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The little mouse lived in a hole, you see. It was a tiny thing, timid and shaking. But no matter how very quietly it cowered in the deep, dusty dark, the cat always found it and dragged it out to play. The cat always did.


Angel grunted twice and collapsed on top of Spike’s bent body, forcing the air from Spike’s lungs in a noisy whoosh. Spike didn’t bother trying to refill them; he just lay still until Angel removed himself with a wet squelching noise and stood.

“Get out,” Angel said expressionlessly as he fastened his trousers.

Spike suppressed a moan as he straightened himself—a broken rib or two this time, he reckoned, something poking sharply at his insides. He started toward the little pile of clothing in the corner, but glimpsed one of Angel's broad fingers hovering over his watch. “Get out.”

Spike flinched. “My kit—”

Out!” This time Angel’s response was a roar, and his finger moved a bit closer to the button on the side of the timepiece.

Spike scurried out of the office.

He tried to hold his head high as he walked down the hallway, he really did. He hadn’t been ashamed of his own nudity since William’s days; in fact, he’d been known to flaunt it from time to time. But now his curls were snarled, his face swollen, his chest bruised and painful. His inner thighs were glazed with blood and semen, and he couldn’t help but limp due to the tearing pain in his arse. His cock drooped between his legs, encased in a clear plastic chastity cage that made his bollocks ache and kept him from getting hard.

He kept his eyes focused on his dirty bare feet, but he could feel the eyes of the people in suits, their gazes crawling over his naked skin like worms on a corpse. He wasn’t permitted to use the lifts, and it was a long walk from the CEO’s office to the back stairway. His footsteps whispered against the cool cement as he descended, and his nose tickled from the reek of the janitors’ cleaning fluids. As he reached the landings he could catch a glimpse of sunlight through the little pebbled-glass windows in each door. Just a glimpse, though. He hadn’t really seen the out of doors in… a very long time.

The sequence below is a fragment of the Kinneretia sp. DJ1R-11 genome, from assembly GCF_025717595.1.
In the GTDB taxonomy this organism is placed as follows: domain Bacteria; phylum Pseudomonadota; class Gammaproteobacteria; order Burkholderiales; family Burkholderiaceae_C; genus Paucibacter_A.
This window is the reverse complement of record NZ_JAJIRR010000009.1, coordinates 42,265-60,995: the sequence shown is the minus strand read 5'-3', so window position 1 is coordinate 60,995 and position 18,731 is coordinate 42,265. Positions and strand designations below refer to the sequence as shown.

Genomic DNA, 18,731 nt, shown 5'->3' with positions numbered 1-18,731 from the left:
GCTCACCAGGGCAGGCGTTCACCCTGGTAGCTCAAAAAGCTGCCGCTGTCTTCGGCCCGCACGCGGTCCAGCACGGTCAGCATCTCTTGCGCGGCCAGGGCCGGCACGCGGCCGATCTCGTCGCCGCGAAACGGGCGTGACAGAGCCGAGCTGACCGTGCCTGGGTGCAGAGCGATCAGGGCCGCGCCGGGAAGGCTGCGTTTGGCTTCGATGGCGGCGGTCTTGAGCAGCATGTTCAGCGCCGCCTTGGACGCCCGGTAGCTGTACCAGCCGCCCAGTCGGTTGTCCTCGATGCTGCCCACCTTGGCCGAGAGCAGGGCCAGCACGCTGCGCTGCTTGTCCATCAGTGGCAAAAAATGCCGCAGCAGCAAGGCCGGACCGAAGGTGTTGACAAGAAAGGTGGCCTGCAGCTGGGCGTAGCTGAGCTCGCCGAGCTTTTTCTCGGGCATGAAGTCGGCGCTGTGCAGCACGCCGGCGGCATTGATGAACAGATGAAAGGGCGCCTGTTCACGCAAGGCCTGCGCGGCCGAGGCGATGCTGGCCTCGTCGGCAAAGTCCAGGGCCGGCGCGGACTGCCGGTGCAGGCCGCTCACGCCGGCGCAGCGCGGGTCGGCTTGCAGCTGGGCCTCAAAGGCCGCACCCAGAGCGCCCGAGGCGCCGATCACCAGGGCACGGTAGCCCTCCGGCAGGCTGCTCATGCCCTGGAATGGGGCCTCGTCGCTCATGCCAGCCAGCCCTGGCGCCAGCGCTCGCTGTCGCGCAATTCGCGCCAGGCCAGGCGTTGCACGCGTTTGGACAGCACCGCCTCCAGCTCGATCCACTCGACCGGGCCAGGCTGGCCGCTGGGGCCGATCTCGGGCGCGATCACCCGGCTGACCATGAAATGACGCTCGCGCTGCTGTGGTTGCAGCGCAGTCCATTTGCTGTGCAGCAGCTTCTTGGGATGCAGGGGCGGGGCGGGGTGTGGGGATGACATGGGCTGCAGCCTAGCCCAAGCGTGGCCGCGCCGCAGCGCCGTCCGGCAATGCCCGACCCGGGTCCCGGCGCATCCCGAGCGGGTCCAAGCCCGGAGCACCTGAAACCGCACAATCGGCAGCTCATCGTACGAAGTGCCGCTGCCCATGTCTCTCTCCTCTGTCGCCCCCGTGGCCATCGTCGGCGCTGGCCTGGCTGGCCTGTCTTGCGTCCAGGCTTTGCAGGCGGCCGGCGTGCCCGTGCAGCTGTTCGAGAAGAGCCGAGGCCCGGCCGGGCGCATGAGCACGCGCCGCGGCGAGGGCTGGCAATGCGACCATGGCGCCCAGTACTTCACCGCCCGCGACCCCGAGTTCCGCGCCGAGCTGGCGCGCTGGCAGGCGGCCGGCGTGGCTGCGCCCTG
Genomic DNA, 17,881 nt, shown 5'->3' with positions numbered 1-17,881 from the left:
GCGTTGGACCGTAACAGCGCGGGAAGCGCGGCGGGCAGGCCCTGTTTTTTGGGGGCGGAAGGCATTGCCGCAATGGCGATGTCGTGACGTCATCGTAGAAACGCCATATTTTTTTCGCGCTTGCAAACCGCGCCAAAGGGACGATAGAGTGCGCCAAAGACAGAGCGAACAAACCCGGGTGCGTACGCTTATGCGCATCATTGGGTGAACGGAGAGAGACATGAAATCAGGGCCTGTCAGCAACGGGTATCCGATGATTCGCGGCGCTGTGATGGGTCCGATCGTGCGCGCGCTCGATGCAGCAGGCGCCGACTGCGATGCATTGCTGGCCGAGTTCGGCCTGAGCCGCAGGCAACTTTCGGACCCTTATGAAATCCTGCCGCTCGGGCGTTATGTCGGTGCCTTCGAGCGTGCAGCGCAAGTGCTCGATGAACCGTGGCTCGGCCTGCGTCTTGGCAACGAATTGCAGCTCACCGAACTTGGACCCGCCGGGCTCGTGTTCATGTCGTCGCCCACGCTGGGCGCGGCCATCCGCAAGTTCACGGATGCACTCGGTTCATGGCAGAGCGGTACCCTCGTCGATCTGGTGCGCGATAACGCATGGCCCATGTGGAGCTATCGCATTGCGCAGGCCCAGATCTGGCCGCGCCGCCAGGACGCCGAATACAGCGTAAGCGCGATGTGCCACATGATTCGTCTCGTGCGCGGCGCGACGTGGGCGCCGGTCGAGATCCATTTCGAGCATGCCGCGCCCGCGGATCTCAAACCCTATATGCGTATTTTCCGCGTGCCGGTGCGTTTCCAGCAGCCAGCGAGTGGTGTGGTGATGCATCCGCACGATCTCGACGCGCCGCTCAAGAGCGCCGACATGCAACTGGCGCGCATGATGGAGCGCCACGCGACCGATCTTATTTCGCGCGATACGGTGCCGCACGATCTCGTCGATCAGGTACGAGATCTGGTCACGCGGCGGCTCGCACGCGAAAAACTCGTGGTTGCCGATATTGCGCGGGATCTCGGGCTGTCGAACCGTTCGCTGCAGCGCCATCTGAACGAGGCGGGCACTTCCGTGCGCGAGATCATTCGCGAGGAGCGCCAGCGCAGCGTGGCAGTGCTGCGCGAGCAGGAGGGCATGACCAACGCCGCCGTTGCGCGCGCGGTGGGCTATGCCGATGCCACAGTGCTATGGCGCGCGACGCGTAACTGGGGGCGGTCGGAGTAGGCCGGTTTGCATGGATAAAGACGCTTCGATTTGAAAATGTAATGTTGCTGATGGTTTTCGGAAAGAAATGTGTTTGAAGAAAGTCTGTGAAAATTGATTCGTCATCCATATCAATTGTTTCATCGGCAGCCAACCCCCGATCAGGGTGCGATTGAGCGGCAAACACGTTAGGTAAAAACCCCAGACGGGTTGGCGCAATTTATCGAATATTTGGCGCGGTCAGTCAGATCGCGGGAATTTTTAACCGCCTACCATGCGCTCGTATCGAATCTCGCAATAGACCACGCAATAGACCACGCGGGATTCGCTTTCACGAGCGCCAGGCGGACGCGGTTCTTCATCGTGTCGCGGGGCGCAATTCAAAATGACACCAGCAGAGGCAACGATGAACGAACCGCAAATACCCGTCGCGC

He reached the basement—or a basement, at least; he had the idea that there were more beneath him—where the fluorescent lights flickered sickly above plain white walls and a plain white floor. Always made him a bit dizzy. Dizzier.

The door to his room—his cell—was open. He went inside, shutting the door, hearing the lock click into place. Letting out a small sigh of relief. Even though now he was truly trapped and wouldn’t be allowed out of his hidey-hole until Angel sent for him again, the little room gave him at least the illusion of safety.

The room was spartan. Gray concrete floor, walls, and ceiling, with a single bare lightbulb hanging dead center. A metal cot with a thin mattress, a thinner blanket, and a lumpy pillow. There was a drain set into the floor in one corner of the room, and above it was a narrow shower head. A cake of soap, a cheap comb, and a plastic bottle of the  poncy shampoo Angel fancied were on a nearby shelf. A threadbare towel hung from a hook. He always heard a low humming sound when he was in his room, and he wasn’t sure if the sound came from some sort of machinery—air compressors, perhaps—or from his own skull.

He wasn’t permitted a telly or even a radio. Maybe that was just as well, seeing as he had plenty of voices nattering in his head already.